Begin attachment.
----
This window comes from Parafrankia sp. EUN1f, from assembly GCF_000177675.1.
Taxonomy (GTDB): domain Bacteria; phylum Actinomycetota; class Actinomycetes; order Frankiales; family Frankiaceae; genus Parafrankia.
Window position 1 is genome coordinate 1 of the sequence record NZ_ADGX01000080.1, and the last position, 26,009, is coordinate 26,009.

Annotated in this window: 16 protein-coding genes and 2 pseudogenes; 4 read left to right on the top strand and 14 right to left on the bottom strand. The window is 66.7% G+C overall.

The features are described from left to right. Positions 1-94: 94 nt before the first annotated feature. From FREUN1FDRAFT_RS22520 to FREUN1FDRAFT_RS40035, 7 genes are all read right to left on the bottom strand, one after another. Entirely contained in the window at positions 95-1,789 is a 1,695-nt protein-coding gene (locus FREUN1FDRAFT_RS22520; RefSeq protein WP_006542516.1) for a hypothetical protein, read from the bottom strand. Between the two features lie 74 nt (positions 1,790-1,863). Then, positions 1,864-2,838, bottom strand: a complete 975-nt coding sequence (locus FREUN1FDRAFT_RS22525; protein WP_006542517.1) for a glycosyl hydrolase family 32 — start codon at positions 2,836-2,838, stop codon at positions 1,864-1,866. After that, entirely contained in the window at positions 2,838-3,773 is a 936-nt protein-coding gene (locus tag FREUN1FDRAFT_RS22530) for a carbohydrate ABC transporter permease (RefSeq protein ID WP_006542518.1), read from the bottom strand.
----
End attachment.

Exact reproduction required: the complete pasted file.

This window comes from Parafrankia sp. EUN1f, from assembly GCF_000177675.1.
Taxonomy (GTDB): domain Bacteria; phylum Actinomycetota; class Actinomycetes; order Frankiales; family Frankiaceae; genus Parafrankia.
Window position 1 is genome coordinate 1 of the sequence record NZ_ADGX01000080.1, and the last position, 26,009, is coordinate 26,009.

Annotated in this window: 16 protein-coding genes and 2 pseudogenes; 4 read left to right on the top strand and 14 right to left on the bottom strand. The window is 66.7% G+C overall.

The features are described from left to right. Positions 1-94: 94 nt before the first annotated feature. From FREUN1FDRAFT_RS22520 to FREUN1FDRAFT_RS40035, 7 genes are all read right to left on the bottom strand, one after another. Entirely contained in the window at positions 95-1,789 is a 1,695-nt protein-coding gene (locus FREUN1FDRAFT_RS22520; RefSeq protein WP_006542516.1) for a hypothetical protein, read from the bottom strand. Between the two features lie 74 nt (positions 1,790-1,863). Then, positions 1,864-2,838, bottom strand: a complete 975-nt coding sequence (locus FREUN1FDRAFT_RS22525; protein WP_006542517.1) for a glycosyl hydrolase family 32 — start codon at positions 2,836-2,838, stop codon at positions 1,864-1,866. After that, entirely contained in the window at positions 2,838-3,773 is a 936-nt protein-coding gene (locus tag FREUN1FDRAFT_RS22530) for a carbohydrate ABC transporter permease (RefSeq protein ID WP_006542518.1), read from the bottom strand.